When I heard the news that Heath Ledger was found dead yesterday, I couldn’t help being a little skeptical. Not to be disrespectful of the dead, but I thought in the first minutes of the reports that it might all be a clever ruse by a very risky marketing team.

Let me take you back in my experience leading up to his death.

I had been researching the viral marketing campaign for The Dark Knight in preparation of doing a post about the numerous things they were doing right to get fans involved. Not having even participated in any of the ARG–or alternate reality game–action, I was still excited to read about all of the various games put together for fans of the movie.

The campaign is being done by famed 42 Entertainment, known for the Halo 2 ARG ILoveBees. It has created a deep reality spanning both the Web and real world for the fans. You can read all about the various elements of the viral marketing efforts in the “Marketing” section of the Wikipedia entry for The Dark Knight.

Recently, clues from the viral marketing campaign led fans to various bakeries in cities around the country where they received cakes containing hidden evidence bags with a real cell phone inside. After following the given instructions and calling a phone number from the cake, fans were left waiting for the Joker to call.

The second factor in my skepticism came from a podcast by Revision3 called The Totally Rad Show. In a recent episode, co-host Alex Albrecht mentioned how he felt Christopher Nolan was really taking up the idea that the Joker was “undead” since he is killed before coming back to life as one of Batman’s greatest villains. Many reports online were citing the many surprises awaiting moviegoers in Nolan’s imagining of the Joker.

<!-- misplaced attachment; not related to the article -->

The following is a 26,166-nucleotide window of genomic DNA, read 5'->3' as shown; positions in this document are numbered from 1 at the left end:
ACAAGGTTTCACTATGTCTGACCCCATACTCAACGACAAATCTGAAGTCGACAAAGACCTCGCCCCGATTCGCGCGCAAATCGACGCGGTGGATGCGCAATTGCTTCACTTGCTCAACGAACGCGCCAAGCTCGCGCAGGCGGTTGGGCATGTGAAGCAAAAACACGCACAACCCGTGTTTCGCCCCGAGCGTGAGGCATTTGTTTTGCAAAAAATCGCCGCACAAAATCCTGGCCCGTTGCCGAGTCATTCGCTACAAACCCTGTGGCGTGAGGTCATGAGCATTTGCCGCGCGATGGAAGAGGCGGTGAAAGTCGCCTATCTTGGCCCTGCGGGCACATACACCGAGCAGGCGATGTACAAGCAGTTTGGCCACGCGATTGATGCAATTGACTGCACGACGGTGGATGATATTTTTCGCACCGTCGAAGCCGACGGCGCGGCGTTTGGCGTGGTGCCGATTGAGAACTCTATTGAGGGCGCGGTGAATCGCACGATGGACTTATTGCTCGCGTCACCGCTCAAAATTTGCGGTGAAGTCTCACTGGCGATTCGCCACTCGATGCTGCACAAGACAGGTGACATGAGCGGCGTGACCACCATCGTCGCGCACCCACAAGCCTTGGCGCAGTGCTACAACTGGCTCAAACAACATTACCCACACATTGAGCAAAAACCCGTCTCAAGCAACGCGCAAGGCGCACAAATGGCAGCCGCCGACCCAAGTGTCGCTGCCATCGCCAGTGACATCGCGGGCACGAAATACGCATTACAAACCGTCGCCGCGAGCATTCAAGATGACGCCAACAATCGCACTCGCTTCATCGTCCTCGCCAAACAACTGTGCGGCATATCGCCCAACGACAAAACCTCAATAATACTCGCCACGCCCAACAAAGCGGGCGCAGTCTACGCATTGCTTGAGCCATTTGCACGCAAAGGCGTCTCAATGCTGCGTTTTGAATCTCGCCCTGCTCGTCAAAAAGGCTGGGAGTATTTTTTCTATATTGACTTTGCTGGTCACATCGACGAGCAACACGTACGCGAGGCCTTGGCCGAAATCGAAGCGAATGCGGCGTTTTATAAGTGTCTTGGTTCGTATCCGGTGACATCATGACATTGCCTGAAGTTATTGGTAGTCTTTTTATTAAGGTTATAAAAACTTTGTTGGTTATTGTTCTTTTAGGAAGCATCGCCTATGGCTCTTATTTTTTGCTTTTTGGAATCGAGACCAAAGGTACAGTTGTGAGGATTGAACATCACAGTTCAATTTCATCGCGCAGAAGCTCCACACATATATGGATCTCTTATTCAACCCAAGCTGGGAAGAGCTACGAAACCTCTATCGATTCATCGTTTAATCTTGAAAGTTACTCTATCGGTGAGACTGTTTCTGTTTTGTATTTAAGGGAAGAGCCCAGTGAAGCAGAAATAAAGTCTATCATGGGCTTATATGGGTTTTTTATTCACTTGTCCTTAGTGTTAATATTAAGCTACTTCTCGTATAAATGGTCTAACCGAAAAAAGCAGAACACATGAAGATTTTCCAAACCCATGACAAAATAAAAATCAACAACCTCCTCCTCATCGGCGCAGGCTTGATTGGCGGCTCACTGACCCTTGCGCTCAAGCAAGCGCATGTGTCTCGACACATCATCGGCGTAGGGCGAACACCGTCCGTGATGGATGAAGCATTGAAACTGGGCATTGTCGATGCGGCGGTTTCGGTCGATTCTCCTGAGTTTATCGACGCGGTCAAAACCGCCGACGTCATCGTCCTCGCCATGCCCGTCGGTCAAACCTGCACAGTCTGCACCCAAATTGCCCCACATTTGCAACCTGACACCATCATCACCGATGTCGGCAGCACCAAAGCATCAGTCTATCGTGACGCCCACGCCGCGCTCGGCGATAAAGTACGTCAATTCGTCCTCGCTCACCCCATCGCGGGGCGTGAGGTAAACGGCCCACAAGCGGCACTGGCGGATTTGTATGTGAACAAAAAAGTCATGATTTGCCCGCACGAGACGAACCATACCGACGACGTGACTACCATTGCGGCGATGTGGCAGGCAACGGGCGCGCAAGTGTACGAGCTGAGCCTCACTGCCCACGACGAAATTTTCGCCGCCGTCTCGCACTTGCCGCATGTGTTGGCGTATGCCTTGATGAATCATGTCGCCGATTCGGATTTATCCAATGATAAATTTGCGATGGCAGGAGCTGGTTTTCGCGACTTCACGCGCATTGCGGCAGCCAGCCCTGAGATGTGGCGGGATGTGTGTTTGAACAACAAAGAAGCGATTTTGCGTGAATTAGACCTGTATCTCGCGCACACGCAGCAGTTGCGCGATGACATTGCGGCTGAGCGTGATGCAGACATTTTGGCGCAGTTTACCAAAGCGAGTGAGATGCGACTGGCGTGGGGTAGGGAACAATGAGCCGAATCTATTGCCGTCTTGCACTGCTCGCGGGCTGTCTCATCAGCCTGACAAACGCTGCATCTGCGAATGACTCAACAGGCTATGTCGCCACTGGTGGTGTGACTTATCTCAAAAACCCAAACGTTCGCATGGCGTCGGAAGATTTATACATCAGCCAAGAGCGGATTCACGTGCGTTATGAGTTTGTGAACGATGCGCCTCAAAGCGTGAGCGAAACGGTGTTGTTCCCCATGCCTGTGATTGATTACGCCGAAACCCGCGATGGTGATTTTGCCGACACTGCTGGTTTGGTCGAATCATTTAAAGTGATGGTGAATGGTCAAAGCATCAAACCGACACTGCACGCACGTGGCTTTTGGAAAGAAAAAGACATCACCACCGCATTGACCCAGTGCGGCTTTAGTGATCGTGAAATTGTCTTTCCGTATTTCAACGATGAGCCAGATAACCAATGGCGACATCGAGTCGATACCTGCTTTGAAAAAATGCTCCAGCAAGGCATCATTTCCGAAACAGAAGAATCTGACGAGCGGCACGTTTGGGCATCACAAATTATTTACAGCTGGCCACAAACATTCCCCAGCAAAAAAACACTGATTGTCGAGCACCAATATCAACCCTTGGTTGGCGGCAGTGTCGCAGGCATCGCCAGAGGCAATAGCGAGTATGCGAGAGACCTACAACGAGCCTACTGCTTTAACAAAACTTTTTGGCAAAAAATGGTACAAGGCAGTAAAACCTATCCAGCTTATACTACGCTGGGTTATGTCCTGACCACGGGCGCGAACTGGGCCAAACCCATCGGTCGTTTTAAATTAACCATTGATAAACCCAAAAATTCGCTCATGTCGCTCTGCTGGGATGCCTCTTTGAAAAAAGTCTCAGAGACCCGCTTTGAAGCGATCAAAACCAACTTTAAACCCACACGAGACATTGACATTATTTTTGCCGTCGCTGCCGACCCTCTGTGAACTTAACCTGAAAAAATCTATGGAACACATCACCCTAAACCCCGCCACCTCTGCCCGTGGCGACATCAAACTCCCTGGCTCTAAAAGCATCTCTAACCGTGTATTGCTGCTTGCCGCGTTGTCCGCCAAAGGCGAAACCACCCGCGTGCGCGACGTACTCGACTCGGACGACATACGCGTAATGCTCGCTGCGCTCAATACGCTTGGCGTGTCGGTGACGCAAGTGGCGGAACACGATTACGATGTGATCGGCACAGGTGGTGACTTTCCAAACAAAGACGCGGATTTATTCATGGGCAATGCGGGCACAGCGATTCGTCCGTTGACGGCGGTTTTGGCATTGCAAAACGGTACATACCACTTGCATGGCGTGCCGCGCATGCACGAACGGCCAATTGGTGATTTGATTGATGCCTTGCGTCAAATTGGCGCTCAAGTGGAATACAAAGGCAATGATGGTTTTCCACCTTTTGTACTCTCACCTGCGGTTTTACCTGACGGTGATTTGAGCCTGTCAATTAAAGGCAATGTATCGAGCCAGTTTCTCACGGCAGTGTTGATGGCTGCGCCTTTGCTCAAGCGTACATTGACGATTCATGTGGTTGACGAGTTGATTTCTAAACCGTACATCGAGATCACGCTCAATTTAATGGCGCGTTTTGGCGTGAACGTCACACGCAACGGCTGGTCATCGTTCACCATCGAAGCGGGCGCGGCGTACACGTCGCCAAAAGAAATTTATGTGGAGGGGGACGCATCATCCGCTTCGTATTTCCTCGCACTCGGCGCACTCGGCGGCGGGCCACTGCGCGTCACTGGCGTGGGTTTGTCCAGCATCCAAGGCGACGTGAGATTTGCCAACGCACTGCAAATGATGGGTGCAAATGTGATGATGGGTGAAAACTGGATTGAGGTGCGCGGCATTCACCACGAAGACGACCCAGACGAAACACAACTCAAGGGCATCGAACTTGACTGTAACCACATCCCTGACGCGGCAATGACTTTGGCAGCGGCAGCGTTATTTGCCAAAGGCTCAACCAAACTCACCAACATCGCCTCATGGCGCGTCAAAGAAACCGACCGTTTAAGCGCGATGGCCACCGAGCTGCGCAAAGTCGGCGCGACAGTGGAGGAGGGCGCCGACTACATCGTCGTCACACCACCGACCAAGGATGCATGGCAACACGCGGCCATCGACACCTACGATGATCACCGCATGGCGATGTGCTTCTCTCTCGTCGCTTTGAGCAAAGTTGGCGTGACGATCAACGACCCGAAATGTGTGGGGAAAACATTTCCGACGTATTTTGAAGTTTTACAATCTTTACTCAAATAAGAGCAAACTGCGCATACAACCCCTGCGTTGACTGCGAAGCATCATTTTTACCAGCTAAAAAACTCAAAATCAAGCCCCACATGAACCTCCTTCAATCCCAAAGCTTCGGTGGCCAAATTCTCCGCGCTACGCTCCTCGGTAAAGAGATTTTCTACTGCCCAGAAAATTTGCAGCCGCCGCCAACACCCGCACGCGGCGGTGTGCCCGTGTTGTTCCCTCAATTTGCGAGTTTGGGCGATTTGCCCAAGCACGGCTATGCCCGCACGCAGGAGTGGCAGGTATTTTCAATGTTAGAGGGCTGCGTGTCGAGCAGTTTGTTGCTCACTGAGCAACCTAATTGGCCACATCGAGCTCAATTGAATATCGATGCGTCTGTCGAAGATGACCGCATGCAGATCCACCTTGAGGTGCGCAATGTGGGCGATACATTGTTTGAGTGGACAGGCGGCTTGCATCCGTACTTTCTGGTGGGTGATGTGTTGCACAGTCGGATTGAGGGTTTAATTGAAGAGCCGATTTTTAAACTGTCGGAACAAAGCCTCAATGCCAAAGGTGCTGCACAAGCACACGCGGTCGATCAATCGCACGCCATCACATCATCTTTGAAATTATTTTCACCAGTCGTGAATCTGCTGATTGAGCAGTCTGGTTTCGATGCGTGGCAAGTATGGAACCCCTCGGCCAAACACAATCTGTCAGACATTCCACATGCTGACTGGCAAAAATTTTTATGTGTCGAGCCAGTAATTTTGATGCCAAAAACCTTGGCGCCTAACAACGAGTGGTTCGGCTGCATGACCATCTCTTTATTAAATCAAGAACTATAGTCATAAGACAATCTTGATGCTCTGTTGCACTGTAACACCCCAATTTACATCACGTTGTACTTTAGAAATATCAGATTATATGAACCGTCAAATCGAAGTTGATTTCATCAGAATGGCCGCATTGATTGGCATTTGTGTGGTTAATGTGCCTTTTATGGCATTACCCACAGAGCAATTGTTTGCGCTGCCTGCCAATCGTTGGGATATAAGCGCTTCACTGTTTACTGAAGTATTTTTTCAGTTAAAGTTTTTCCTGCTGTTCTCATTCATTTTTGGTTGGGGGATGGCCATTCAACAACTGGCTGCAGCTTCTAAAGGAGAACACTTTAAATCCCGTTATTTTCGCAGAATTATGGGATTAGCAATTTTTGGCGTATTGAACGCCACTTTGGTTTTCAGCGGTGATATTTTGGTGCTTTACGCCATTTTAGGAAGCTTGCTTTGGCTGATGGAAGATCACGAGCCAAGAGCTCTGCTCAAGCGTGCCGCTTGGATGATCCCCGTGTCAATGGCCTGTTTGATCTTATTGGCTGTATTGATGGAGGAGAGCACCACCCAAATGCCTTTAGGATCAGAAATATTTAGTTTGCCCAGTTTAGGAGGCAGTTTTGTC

Now that we are up to speed, enter the news of Heath Ledger dying just weeks later. The idea crept into my head that this news might be part of the campaign as well.

Obviously, this theory was blown out of the water after numerous official, confirmed reports of Ledger’s body being found and the reactions of his family. For those few minutes before more information was known, I theorized that 42 Entertainment might have blown the ARG open.

Can you imagine how insane that level of depth and immersion would have been? People were rushing to CNN.com to see the breaking news headline that Heath Ledger was found unresponsive and possibly dead. In that moment, what if, as the Joker himself says, “It’s all part of the plan.”